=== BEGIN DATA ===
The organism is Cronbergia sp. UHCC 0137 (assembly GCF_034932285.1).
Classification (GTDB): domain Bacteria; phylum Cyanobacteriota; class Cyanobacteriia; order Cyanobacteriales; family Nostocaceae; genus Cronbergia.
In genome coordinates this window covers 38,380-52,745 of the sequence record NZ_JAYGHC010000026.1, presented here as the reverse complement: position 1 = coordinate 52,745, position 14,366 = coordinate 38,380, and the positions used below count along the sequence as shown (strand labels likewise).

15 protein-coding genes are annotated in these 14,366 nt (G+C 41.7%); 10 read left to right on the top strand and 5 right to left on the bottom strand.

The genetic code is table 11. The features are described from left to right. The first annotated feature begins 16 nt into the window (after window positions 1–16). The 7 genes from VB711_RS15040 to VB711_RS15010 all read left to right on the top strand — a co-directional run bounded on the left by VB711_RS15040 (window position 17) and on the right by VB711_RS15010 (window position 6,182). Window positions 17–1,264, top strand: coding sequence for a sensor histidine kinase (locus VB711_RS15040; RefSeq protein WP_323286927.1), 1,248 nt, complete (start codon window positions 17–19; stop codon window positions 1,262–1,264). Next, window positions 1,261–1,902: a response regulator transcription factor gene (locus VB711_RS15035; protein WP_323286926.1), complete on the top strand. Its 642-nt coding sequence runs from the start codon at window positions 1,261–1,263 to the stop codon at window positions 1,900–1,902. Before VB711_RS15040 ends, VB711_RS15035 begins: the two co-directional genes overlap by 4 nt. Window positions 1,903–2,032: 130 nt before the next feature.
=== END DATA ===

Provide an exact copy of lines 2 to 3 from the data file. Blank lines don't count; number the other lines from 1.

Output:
Classification (GTDB): domain Bacteria; phylum Cyanobacteriota; class Cyanobacteriia; order Cyanobacteriales; family Nostocaceae; genus Cronbergia.
In genome coordinates this window covers 38,380-52,745 of the sequence record NZ_JAYGHC010000026.1, presented here as the reverse complement: position 1 = coordinate 52,745, position 14,366 = coordinate 38,380, and the positions used below count along the sequence as shown (strand labels likewise).